I am finally catching up on a backlog of photos—normally I post my photos within a few days of shooting them.

Prothonotary Warbler

Prothonotary Warbler

Prothonotary Warbler

© Michael Q. Powell. All rights reserved.

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Yesterday at Occoquan Bay National Wildlife Refuge I spotted my first warbler of the spring, a Palm Warbler (Setophaga palmarum). For several weeks, I have been diligently searching the ground and the trees for warblers, whose appearance marks the beginning of spring for some birders. It was not surprising that the first one I saw was a Palm Warbler, because they are traditionally one of the earliest species to arrive, but I was a little surprised to find several of them at water’s edge, poking about in the rocks and the debris. In the past, I have most often spotted them on the grassy trails.

I was not able to get close to these little warblers, so my normal temptation was to crop my images, as I did in the first one, in order to highlight the bird. As I was working on the second image, I decided I liked the idea of including more of the environment, even though it is a bit cluttered. What do you think?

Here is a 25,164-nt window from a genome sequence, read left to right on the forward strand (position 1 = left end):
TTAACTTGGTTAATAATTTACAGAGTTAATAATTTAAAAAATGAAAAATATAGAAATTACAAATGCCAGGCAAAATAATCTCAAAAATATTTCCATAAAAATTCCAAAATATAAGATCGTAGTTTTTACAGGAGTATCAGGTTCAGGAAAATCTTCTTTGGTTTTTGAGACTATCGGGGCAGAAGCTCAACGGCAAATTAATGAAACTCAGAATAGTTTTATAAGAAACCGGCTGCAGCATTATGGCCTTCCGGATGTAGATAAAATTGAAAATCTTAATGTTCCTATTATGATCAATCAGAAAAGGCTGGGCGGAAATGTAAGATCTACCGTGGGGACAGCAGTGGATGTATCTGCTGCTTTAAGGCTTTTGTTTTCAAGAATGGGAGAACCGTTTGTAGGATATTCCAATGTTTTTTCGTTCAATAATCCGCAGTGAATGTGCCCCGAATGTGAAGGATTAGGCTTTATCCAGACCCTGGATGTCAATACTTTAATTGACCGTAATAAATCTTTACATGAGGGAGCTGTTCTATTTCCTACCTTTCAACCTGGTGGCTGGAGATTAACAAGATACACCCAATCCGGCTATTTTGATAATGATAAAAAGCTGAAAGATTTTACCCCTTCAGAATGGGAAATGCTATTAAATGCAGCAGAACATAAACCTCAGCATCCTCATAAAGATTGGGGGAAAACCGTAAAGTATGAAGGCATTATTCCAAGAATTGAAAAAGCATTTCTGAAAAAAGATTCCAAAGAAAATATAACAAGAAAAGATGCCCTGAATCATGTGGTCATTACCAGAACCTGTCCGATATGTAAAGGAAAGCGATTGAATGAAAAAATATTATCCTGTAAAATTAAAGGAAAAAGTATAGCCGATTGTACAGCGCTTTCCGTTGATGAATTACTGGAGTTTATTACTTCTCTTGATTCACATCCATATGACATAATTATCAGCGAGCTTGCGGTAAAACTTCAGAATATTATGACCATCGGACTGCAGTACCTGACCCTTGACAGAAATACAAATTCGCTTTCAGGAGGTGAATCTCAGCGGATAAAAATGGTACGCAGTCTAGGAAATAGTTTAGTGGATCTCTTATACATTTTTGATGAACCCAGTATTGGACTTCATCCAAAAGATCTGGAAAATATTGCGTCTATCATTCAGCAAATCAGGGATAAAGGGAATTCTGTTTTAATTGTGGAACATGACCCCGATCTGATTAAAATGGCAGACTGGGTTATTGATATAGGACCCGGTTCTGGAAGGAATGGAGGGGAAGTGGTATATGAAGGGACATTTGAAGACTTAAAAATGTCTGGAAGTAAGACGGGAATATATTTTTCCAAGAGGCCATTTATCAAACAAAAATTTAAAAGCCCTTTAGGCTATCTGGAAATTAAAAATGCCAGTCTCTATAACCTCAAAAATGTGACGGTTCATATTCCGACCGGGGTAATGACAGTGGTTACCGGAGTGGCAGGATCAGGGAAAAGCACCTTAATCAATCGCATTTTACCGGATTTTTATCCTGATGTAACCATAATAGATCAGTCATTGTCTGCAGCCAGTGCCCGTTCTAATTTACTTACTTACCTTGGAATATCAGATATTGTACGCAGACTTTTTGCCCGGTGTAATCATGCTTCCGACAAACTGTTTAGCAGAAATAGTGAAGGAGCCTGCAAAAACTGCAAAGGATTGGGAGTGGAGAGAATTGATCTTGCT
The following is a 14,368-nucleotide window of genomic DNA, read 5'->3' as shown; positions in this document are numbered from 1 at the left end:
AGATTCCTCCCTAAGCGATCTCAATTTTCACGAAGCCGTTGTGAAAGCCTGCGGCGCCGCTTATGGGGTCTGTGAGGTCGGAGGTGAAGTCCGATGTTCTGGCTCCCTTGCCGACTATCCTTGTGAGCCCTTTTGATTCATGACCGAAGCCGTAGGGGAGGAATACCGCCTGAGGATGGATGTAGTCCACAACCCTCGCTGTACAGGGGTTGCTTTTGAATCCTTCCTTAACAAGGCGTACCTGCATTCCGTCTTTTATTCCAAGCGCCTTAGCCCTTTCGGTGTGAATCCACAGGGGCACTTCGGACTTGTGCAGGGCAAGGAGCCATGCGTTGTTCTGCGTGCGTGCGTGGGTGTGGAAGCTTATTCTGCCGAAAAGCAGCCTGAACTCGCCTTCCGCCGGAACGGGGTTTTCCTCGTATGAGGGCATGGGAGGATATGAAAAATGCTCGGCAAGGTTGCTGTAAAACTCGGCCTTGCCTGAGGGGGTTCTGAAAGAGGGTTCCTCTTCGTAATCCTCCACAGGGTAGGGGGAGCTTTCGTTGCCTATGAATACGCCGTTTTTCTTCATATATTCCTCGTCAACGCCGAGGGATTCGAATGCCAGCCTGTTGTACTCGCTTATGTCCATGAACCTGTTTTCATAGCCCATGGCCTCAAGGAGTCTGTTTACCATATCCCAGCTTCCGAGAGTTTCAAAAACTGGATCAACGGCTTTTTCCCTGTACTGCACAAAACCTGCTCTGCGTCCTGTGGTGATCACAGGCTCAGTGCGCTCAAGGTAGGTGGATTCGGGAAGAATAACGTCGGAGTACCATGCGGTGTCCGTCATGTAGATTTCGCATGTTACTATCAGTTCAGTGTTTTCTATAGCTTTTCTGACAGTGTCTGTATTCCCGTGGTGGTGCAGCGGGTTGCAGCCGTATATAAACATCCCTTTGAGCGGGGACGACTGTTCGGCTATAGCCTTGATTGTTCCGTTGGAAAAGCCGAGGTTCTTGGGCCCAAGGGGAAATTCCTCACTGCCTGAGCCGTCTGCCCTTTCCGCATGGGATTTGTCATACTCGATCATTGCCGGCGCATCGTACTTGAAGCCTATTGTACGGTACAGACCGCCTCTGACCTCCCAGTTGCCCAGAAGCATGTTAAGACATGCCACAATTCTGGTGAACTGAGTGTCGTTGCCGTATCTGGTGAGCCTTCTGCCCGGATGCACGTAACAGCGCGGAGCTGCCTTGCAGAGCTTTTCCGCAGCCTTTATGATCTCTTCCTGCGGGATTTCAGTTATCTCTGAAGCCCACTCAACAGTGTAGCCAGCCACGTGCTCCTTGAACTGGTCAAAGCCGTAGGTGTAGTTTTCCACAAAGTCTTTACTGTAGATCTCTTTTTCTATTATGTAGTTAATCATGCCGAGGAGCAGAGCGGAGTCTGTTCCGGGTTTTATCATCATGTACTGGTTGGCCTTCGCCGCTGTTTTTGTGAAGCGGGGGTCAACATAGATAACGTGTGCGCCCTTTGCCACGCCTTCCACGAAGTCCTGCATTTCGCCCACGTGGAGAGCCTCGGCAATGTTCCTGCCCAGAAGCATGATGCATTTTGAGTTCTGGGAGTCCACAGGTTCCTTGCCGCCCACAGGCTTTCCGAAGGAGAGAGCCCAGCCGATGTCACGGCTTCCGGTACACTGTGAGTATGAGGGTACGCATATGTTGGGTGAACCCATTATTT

Palm Warbler

Palm Warbler

© Michael Q. Powell. All rights reserved.

 

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Leaves are now falling from the trees, making my walks though the woods increasingly crunchy. I feel like I am announcing my presence to all of the birds as I approach them. This little Yellow-rumped Warbler (Setophaga coronata) lifted its head for a moment to check me out, then returned to its foraging among the fallen leaves, probably having decided that I did not represent a threat.